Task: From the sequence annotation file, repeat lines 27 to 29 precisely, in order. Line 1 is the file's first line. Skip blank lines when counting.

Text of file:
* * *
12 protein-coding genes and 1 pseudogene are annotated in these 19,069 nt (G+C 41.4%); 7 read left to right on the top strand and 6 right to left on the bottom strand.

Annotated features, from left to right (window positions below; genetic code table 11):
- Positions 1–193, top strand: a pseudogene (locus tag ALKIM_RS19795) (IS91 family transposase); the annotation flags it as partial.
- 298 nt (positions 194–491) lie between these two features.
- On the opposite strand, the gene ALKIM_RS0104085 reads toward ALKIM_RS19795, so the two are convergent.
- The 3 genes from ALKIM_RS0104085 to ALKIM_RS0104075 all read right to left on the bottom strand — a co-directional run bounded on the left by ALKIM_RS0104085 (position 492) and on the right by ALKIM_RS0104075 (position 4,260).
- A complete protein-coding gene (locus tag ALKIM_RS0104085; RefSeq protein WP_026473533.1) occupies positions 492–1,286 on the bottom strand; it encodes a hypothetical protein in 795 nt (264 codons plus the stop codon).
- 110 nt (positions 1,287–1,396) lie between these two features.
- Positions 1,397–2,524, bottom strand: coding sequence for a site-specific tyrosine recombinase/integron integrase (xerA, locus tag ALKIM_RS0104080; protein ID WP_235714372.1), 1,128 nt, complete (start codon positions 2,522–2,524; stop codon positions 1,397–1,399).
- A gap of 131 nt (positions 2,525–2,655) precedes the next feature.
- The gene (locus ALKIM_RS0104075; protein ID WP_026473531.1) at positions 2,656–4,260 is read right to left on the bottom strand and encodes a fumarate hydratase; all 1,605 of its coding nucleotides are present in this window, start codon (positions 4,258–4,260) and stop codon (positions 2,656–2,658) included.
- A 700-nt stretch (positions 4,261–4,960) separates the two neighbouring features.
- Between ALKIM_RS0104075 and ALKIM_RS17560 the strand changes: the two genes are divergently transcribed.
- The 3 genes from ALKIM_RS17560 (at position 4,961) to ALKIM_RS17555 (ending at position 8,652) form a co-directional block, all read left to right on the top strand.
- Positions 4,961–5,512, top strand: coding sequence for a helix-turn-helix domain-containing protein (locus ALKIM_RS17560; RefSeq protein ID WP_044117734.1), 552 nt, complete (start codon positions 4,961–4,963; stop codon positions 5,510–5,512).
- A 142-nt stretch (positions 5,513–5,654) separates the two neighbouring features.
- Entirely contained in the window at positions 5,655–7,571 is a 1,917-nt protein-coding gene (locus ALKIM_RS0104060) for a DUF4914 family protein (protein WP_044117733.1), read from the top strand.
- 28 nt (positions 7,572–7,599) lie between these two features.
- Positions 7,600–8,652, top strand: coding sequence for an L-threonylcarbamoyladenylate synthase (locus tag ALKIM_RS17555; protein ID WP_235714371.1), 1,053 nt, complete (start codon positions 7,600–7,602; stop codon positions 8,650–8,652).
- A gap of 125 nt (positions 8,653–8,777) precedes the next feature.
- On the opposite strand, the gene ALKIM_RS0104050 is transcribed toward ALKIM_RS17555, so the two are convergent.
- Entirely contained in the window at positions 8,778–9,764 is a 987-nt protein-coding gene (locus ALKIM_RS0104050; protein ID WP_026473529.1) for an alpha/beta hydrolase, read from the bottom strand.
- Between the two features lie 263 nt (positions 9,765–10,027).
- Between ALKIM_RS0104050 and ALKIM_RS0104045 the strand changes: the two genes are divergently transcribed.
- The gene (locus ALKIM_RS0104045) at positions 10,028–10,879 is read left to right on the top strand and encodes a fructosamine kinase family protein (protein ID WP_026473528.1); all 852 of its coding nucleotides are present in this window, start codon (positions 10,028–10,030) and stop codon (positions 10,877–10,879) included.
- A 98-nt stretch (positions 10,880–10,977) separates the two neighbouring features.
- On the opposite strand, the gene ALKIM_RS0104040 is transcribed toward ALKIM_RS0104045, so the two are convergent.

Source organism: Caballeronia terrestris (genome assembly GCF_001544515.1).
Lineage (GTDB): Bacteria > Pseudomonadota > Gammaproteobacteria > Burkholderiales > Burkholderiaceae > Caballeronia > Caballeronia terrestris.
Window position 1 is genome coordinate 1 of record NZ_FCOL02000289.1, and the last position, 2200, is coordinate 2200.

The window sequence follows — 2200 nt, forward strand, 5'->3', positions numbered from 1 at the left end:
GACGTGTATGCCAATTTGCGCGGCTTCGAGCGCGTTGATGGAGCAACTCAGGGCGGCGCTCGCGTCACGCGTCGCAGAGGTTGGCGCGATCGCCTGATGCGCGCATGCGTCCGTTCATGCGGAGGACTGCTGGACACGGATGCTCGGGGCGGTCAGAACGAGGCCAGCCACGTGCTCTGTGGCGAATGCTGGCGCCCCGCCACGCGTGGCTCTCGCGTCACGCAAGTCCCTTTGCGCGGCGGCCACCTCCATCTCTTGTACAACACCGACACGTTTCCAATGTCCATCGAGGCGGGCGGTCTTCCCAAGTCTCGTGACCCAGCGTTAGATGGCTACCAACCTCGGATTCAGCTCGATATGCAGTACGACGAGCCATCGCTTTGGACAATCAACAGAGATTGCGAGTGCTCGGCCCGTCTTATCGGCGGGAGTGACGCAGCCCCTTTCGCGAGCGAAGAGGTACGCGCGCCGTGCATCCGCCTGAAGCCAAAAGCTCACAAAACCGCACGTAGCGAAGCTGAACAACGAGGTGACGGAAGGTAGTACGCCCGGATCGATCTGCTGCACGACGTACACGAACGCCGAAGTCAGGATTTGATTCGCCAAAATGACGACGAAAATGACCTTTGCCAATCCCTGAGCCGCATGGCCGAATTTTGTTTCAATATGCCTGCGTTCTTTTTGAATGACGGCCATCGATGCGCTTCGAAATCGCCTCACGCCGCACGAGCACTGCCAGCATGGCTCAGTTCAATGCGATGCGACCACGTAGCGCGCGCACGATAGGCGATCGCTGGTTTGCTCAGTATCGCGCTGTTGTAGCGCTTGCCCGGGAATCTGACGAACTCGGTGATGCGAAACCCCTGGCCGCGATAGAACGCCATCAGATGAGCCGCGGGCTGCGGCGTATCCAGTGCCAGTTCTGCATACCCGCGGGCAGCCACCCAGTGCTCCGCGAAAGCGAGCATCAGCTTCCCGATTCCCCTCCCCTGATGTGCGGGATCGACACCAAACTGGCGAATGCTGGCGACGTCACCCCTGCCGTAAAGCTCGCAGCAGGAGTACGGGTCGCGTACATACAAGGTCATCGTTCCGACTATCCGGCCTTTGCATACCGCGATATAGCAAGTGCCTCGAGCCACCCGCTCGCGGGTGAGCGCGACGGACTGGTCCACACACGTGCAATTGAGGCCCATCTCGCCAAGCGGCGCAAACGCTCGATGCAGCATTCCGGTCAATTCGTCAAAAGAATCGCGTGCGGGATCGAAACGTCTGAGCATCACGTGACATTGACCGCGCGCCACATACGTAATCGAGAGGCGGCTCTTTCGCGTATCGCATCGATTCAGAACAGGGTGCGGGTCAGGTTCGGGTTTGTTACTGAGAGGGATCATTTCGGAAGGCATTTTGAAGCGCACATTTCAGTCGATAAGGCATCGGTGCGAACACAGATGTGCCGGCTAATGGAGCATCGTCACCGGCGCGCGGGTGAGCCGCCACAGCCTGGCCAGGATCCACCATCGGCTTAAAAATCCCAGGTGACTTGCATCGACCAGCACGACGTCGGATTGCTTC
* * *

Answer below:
- On the opposite strand, the gene ALKIM_RS0104040 is transcribed toward ALKIM_RS0104045, so the two are convergent.

Source organism: Caballeronia terrestris (genome assembly GCF_001544515.1).
Lineage (GTDB): Bacteria > Pseudomonadota > Gammaproteobacteria > Burkholderiales > Burkholderiaceae > Caballeronia > Caballeronia terrestris.